Friday, 10 February 2012

Somnoplasty Surgery: Viable Option to Restore Obstruction-Free Breathing

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Surgery is not always the most favorite option for the doctor treating obstructions in the airway tract. Depending on the location of the obstruction, doctors initially try various non-interventional therapies to allow the patient to breathe normally. However, when all such attempts fail, surgery is imperative. If it is a matter of reducing, tightening and stiffening enlarged tissues in the upper air passage, somnoplasty surgery is the only surgical option that uses FDA-approved temperature-controlled radiofrequency energy (TCRF) technology.

What are the tissues that can be involved in this surgery?

The technology is developed by Somnus Medical Technologies. FDA approved the procedure in 1997 for the treatment of habitual snoring and upper airway resistance syndrome. It successfully reduces and tightens tissues of the tonsils, nasal passages; palate and base of tongue. The procedure is particularly successful in treating obstructive sleep apnea when the condition is caused by deviated nasal septum. It is also performed to treat chronic nasal obstruction caused by enlarged inferior turbinates, etc.

How is the procedure performed?

The surgery involves using a disposable electrode also called Somnus device that is heated between 158 and 176 degrees. This low level of radiofrequency thermal energy pierces the relevant sections of the tongue, throat or soft palate, depending on the site of obstruction. The heat only burns the tissues attached to the obstructive muscles without damaging the outer tissues. Subsequently, the body absorbs the scarred tissues in a period of 3 to 8 weeks. The procedure results in significant volume reduction of obstructive tissues.

Helpful in treating snoring and sleep apnea

Since the low frequency thermal energy not only burns the obstructive tissues, but also stiffens then, the tissue volume reduction provides significant relief to snoring.

Septal deviation causes obstruction in the nasal passage, which leads to snoring and subsequently sleep apnea. This procedure can, with the help of local or general anesthesia, reposition and rectify the septum correctly, in a matter of 30 to 45 minutes, with an extra time of 5 to 10 minutes for heat energy to be delivered. The insulating sleeve at the base of the single-use electrode protects all adjoining tissues from heat damages. This significantly reduces post-operative pain and discomfort.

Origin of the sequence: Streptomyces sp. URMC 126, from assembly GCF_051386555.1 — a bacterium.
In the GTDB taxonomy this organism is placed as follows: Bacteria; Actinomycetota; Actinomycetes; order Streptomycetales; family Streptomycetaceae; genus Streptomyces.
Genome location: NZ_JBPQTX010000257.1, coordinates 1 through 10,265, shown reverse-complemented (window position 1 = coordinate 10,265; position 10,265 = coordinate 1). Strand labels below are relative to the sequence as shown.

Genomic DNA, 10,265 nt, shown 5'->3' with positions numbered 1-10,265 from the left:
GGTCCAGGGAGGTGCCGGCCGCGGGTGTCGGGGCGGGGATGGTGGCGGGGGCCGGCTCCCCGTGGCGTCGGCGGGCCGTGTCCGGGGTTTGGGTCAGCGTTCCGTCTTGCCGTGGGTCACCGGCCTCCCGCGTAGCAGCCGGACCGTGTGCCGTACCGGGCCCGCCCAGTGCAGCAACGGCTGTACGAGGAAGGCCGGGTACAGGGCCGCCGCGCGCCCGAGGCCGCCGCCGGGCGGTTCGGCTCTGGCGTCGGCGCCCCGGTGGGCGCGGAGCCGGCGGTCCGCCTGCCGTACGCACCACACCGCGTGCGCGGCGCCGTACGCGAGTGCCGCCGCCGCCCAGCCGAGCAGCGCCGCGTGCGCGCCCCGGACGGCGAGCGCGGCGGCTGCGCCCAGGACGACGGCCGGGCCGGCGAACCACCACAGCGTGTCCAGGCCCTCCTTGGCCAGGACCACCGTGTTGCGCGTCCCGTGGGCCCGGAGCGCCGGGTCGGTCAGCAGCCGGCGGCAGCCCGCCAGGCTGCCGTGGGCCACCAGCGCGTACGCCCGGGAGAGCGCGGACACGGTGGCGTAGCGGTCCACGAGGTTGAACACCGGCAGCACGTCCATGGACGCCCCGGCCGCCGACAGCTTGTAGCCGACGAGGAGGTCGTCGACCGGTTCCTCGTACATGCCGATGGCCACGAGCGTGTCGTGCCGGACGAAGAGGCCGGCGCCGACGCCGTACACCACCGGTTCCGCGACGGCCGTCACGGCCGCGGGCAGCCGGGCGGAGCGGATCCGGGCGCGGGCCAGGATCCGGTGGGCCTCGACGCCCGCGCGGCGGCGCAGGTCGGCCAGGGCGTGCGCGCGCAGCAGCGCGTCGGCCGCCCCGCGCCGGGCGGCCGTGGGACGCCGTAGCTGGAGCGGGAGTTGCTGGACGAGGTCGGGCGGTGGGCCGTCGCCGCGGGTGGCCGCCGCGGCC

Why should one prefer this over other surgeries?
One of the biggest benefits of this surgery is that it hardly requires any hospital stay, which is undoubtedly cost-saving. The operation is done at the outpatient clinic of the surgeon who usually advises only a nights' stay for monitoring purposes. The second compelling reason for is the quality of management of post-operative pain, discomfort and other complications.

The facilities where such surgeries are done are equipped with trained doctors and technicians who have the skill to maintain a steady low temperature during the entire procedure, to ensure maximum comfort for the patient. While this procedure also involves risks of inflammation, bleeding, etc., such post-operative consequences are quickly brought under control by a trained doctor with the help of relevant medication in a matter of a couple of days.

How to find doctors who can do this surgery?

Unfortunately, America has about 300 somnoplasty doctors who are trained and skilled to do this type of surgery. They are essentially ENT surgeons who are trained in the technology of radio frequency ablation.

The internet can be a helpful resource for locating these specialized surgeons. There are some sites that provide city-wise information on doctors who do somnoplasty surgery.

If you need more information about somnoplasty side effects, make sure to check Douglas Kidder's excellent free report on somnoplasty surgery.

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